In this article series, we tried to get into Elm as quickly as possible, by buiding three mini apps up to this point. In this article we’ll shift our focus on some more theoretical concepts, before we move onto the more advanced stuff.

A close-up of a race track with an Elm logo overlaid

Note: Examples in this article use Elm 0.19.

Revisiting Elm messages

In the second part of this article series we looked at the Elm arhitecture: Model, View, and Update. We also mentioned another important ingredient: Messages, a way for Views to communicate with Updates.

We used a very simple example app, Fruit Counter. The app was simple indeed: the only message our view could ever send to the update function was Decrement. The simplicity of the app we made was a great way for us to understand the architecture without having to introduce too many concepts that would get in the way of learning.

However, now that we have a rudimentary understanding of all the moving parts and how they fit together, we can talk about another level of complexity related to messages in the Elm arhitecture.

The improved Fruit counter app

In the improved Fruit counter app, we introduce another button, using which we can easily reset the counter to five, for example if we ate only a couple of pieces of fruit before the next day started - so our counter needs to be reset anyway.

Here’s the code:

module Main exposing (..)

import Browser
import Html exposing (..)
import Html.Events exposing (onClick)

-- MODEL
type alias Model = 
    Int
    
-- VIEW
view model =
    div [] 
        [ h1 [] [ text ("Fruit to eat: " ++ (String.fromInt model)) ]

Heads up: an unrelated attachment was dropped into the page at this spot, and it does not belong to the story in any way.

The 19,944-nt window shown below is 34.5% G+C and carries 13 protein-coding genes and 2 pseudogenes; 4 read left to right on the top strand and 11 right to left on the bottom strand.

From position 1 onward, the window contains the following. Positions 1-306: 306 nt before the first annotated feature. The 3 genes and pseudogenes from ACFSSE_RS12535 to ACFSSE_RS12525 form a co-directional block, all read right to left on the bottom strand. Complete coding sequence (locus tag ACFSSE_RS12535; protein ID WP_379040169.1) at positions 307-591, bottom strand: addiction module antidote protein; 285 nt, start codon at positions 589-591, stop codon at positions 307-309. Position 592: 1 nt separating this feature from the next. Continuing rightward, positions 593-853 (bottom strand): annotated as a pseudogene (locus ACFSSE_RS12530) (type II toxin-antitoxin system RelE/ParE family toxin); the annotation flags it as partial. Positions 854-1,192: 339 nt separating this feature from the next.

, button [ onClick Decrement ] [ text "Eat fruit" ]
        , button [ onClick Reset ] [ text "Reset counter" ]
        ]
    
-- MESSAGE
type Msg =
    Decrement | Reset
    
-- UPDATE
update msg model =
    -- if model > 0 then model - 1 else model + 5
    case msg of
        Decrement ->
            if model >= 1 then
                model - 1
            else
                5
        Reset ->
            5

-- main : Html msg
main = Browser.sandbox 
    { init = 5
    , update = update
    , view = view 
    }

This app is very similar to our original Fruit Counter, only slightly more advanced. Let’s compare these differences.

After pasting in the code, compile the updated app so that we can start comparing the old and the new version of the app.

In original app, we had the following message:

-- MESSAGE

type Msg = 
    Decrement

In our updated app, the message is as follows:

type Msg =
    Decrement | Reset

In the old app, our message only had the value of Decrement. It could only be a Decrement message. In the updated app, we have two options, the Message can be either a Decrement or and Reset.

What’s with the type keyword, and the pipe character, then? It has to do with something known as union types (also known as algebraic data types or tagged unions).

In Elm, a union type is simply a custom type that we can come up with on the fly. In our initial Fruit Counter app, our Msg union type has only one value: Decrement. In the updated app, the Msg union type can have either of the two values: Reset or Decrement. To differentiate clearly between possible values in a union type, we use the pipe character.

Let’s make another custom union type in the Elm REPL:

type Furniture = Chair | Table | Sofa

To create a union type, we begin with the type keyword. Next, we provide the actual type, Furniture. We created a custom type on the fly, and named it Furniture! To the right of the assignment operator (the = sign), we provide the values that the Furniture union type can have. These values are called type constructors, as you can use them to construct new instances of Furniture.

Let’s create a new instance of Furniture in the REPL:

> friendsCouch = Sofa
Sofa : Furniture

We have just constructed a new instance of the Furniture type. As we can see, the REPL responds with this information — the value is Sofa, and its type is Furniture.

Sometimes, it is helpful to explain the same concept in a couple of different ways. Another way of looking at union types is that they are a way for us to describe constructor functions, that is, to define them.